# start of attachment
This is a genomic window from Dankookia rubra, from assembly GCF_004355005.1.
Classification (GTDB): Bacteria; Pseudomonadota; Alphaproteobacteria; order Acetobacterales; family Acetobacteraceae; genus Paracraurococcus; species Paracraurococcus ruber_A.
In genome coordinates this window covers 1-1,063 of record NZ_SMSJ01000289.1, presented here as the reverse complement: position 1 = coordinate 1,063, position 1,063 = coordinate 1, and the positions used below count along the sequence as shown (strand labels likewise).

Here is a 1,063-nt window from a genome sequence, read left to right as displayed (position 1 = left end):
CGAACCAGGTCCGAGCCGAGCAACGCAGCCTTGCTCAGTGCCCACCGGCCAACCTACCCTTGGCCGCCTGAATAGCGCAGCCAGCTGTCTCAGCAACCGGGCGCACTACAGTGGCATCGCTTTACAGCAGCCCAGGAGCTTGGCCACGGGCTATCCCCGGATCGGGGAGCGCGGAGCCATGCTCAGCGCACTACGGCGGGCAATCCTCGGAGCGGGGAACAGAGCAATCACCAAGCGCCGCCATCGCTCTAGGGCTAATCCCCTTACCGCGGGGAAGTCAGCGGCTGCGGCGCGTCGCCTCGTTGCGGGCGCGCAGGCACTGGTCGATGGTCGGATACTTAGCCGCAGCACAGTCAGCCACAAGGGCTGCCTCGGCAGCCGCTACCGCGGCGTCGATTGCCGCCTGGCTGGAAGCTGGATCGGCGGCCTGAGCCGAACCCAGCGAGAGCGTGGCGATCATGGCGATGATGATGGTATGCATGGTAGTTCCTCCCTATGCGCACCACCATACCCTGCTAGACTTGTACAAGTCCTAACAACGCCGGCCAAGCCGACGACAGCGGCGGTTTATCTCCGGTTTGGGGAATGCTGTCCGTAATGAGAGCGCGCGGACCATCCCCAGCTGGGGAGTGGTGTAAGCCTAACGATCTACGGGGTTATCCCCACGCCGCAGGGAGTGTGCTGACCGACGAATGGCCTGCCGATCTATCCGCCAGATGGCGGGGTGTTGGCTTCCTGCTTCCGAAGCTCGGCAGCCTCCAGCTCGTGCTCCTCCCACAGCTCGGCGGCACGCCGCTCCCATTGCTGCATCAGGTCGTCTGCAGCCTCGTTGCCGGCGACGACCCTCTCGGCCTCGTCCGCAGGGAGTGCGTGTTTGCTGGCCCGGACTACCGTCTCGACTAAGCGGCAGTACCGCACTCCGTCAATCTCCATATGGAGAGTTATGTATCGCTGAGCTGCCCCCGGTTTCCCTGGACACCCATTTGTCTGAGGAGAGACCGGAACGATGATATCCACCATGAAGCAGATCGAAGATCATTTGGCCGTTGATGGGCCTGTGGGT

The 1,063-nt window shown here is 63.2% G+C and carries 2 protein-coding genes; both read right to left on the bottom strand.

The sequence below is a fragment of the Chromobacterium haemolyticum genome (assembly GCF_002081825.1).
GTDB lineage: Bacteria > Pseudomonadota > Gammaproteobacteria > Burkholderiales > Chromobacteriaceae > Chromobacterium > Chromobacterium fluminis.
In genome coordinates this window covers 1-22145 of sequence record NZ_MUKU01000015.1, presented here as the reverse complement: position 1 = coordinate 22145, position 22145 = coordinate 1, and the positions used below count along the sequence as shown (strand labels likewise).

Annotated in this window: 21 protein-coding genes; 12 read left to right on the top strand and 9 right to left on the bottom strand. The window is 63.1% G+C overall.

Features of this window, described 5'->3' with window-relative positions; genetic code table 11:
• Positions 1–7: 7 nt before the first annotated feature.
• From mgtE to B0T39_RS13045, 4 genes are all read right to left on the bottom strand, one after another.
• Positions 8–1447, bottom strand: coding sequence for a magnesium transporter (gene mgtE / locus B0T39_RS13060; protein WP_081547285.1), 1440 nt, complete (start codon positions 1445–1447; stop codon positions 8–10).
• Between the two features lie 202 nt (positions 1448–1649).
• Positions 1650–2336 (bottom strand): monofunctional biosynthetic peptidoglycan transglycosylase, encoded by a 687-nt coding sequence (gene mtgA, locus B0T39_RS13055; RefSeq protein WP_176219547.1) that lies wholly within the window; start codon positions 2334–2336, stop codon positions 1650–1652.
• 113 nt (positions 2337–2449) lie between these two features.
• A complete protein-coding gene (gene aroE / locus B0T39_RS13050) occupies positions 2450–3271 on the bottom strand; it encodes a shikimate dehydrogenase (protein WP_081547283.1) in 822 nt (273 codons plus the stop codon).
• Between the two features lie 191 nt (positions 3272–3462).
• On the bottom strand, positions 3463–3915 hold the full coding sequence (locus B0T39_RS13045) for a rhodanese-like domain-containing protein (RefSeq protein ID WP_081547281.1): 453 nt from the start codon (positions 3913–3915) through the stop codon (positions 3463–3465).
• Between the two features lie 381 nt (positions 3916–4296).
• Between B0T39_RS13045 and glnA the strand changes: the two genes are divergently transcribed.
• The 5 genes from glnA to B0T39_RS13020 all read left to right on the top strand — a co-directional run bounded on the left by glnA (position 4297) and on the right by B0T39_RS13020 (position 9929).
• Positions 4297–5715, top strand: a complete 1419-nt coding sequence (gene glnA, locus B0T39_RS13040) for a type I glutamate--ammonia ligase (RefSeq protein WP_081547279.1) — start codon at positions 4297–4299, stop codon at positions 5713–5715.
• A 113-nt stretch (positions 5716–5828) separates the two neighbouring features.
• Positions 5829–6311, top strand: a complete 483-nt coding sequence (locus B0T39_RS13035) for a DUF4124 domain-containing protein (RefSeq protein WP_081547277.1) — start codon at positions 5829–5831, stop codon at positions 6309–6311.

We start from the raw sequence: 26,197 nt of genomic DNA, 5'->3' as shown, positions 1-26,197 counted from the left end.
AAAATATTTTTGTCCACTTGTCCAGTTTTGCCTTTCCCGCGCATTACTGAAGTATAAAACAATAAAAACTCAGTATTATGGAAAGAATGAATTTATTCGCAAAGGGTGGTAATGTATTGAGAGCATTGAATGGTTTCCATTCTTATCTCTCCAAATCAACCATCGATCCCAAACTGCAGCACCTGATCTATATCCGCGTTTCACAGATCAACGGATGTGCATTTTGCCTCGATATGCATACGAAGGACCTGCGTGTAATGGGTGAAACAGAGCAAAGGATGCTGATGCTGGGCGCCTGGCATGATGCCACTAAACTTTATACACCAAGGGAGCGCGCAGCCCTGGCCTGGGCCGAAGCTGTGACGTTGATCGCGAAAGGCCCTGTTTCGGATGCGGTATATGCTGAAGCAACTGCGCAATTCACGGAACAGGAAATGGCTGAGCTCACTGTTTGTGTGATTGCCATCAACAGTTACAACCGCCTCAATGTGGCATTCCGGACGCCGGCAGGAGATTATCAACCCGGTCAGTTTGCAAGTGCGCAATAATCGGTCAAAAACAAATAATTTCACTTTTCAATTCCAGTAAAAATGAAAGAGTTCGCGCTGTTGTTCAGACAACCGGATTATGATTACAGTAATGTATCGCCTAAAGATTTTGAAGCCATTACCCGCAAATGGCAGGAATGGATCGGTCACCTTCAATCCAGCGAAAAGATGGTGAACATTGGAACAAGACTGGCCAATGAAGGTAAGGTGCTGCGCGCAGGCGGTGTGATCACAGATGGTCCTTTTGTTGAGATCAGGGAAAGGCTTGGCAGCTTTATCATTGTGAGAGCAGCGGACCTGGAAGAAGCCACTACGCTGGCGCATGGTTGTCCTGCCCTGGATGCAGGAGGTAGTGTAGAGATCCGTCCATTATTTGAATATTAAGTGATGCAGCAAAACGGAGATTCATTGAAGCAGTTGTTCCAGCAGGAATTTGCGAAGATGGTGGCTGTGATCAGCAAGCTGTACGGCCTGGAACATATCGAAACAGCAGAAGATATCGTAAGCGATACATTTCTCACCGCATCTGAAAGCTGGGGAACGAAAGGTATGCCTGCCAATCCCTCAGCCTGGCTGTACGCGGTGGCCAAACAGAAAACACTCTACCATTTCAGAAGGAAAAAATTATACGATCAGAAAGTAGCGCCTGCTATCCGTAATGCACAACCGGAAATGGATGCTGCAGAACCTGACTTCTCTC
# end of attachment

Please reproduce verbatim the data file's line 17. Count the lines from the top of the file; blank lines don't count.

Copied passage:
• 113 nt (positions 2337–2449) lie between these two features.